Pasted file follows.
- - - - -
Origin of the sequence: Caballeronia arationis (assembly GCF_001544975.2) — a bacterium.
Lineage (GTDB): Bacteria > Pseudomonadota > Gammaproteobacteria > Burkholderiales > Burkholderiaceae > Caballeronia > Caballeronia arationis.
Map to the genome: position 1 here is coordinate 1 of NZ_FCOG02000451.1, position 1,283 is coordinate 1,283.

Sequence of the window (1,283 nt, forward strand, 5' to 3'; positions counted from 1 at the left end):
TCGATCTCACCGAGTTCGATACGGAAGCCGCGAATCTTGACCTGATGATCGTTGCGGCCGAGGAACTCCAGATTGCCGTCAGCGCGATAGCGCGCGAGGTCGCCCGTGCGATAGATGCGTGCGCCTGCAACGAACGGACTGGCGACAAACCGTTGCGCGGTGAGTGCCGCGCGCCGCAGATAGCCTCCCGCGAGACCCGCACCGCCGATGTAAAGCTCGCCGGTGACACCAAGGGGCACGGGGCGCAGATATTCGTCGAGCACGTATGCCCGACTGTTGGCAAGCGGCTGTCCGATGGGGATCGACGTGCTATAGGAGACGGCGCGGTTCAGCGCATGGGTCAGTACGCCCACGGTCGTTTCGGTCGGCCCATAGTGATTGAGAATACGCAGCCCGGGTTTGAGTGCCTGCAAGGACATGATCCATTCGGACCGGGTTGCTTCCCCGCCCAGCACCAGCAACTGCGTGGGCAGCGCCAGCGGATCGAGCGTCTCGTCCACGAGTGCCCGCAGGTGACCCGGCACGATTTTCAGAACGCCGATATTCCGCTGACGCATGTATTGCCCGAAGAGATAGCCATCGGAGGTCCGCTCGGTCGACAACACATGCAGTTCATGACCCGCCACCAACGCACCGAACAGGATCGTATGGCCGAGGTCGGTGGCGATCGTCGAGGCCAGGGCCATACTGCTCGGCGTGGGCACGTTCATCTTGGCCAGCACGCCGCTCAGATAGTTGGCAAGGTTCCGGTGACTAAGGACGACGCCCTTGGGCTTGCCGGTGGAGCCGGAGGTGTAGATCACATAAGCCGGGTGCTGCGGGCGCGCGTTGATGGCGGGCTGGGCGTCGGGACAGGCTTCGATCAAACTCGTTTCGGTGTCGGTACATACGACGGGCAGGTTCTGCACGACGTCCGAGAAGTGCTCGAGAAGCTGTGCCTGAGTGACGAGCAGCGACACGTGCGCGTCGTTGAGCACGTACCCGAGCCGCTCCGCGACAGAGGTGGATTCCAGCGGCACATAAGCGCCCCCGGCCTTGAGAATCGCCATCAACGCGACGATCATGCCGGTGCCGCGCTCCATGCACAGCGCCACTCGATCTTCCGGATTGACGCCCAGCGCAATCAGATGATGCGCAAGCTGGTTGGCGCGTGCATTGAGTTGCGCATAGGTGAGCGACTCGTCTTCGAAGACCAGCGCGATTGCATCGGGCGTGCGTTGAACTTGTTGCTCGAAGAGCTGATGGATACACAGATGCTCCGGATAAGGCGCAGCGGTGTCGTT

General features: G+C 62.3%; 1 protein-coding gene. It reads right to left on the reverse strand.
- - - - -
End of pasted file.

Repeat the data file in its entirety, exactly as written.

Origin of the sequence: Caballeronia arationis (assembly GCF_001544975.2) — a bacterium.
Lineage (GTDB): Bacteria > Pseudomonadota > Gammaproteobacteria > Burkholderiales > Burkholderiaceae > Caballeronia > Caballeronia arationis.
Map to the genome: position 1 here is coordinate 1 of NZ_FCOG02000451.1, position 1,283 is coordinate 1,283.

Sequence of the window (1,283 nt, forward strand, 5' to 3'; positions counted from 1 at the left end):
TCGATCTCACCGAGTTCGATACGGAAGCCGCGAATCTTGACCTGATGATCGTTGCGGCCGAGGAACTCCAGATTGCCGTCAGCGCGATAGCGCGCGAGGTCGCCCGTGCGATAGATGCGTGCGCCTGCAACGAACGGACTGGCGACAAACCGTTGCGCGGTGAGTGCCGCGCGCCGCAGATAGCCTCCCGCGAGACCCGCACCGCCGATGTAAAGCTCGCCGGTGACACCAAGGGGCACGGGGCGCAGATATTCGTCGAGCACGTATGCCCGACTGTTGGCAAGCGGCTGTCCGATGGGGATCGACGTGCTATAGGAGACGGCGCGGTTCAGCGCATGGGTCAGTACGCCCACGGTCGTTTCGGTCGGCCCATAGTGATTGAGAATACGCAGCCCGGGTTTGAGTGCCTGCAAGGACATGATCCATTCGGACCGGGTTGCTTCCCCGCCCAGCACCAGCAACTGCGTGGGCAGCGCCAGCGGATCGAGCGTCTCGTCCACGAGTGCCCGCAGGTGACCCGGCACGATTTTCAGAACGCCGATATTCCGCTGACGCATGTATTGCCCGAAGAGATAGCCATCGGAGGTCCGCTCGGTCGACAACACATGCAGTTCATGACCCGCCACCAACGCACCGAACAGGATCGTATGGCCGAGGTCGGTGGCGATCGTCGAGGCCAGGGCCATACTGCTCGGCGTGGGCACGTTCATCTTGGCCAGCACGCCGCTCAGATAGTTGGCAAGGTTCCGGTGACTAAGGACGACGCCCTTGGGCTTGCCGGTGGAGCCGGAGGTGTAGATCACATAAGCCGGGTGCTGCGGGCGCGCGTTGATGGCGGGCTGGGCGTCGGGACAGGCTTCGATCAAACTCGTTTCGGTGTCGGTACATACGACGGGCAGGTTCTGCACGACGTCCGAGAAGTGCTCGAGAAGCTGTGCCTGAGTGACGAGCAGCGACACGTGCGCGTCGTTGAGCACGTACCCGAGCCGCTCCGCGACAGAGGTGGATTCCAGCGGCACATAAGCGCCCCCGGCCTTGAGAATCGCCATCAACGCGACGATCATGCCGGTGCCGCGCTCCATGCACAGCGCCACTCGATCTTCCGGATTGACGCCCAGCGCAATCAGATGATGCGCAAGCTGGTTGGCGCGTGCATTGAGTTGCGCATAGGTGAGCGACTCGTCTTCGAAGACCAGCGCGATTGCATCGGGCGTGCGTTGAACTTGTTGCTCGAAGAGCTGATGGATACACAGATGCTCCGGATAAGGCGCAGCGGTGTCGTT

General features: G+C 62.3%; 1 protein-coding gene. It reads right to left on the reverse strand.